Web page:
Violence Against Women Is A Big Problem

Violence Against Women Is Far More Common Than We Recognize

A comment in my college's sexual assault program showed me just how little people know about relationship abuse.

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I recently sat in on a sexual assault and healthy relationship discussion for first-year students, in which a peer of mine assumed that no one in the room had directly or indirectly been affected by sexual or relationship violence. I was so incredibly offended by his comment, knowing that multiple girls in the room at the time came from households that had experienced domestic abuse. It made me further think about the many girls I know my age who have been raped, sexually assaulted, or abused. Violence against women is a serious problem in the United States and it is striking to me that college-aged boys seem to have no clue how often it actually occurs.

Over 4 million women experience intimate violence by a partner every year in the US, and over 38 million American women have experienced intimate violence by a partner in their lifetimes. This shows that relationship violence is much more common in America than many think. These numbers don't even take into account those women who live through emotional abuse by their intimate partner. Many of these women suffer in silence and don't even recognize themselves that they are being abused day in and day out.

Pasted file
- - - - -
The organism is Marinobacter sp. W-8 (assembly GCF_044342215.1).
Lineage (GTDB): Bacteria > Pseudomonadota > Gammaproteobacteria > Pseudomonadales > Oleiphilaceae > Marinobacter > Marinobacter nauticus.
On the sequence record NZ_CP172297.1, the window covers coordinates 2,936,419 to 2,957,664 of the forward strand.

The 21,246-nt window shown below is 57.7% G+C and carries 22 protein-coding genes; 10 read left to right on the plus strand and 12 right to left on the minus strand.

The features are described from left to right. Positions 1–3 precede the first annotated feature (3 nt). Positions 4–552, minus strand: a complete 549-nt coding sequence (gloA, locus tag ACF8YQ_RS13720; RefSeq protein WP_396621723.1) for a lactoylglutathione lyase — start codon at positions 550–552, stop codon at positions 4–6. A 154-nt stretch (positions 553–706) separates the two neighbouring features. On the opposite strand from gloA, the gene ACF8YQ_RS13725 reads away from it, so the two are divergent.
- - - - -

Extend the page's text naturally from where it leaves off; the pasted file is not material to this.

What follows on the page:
We've become so accustomed to a dark and extreme picture of domestic abuse that many people fail to recognize the many forms and degrees it can occur in. So many homes experience domestic abuse without those around them knowing and so people think they have never encountered the issue when really it could be happening to those closest to them. My peer clearly failed to believe that his friends and people he knew relatively well could have experience with these issues, while in reality multiple students sitting in the room with him had been personally impacted by relationship abuse.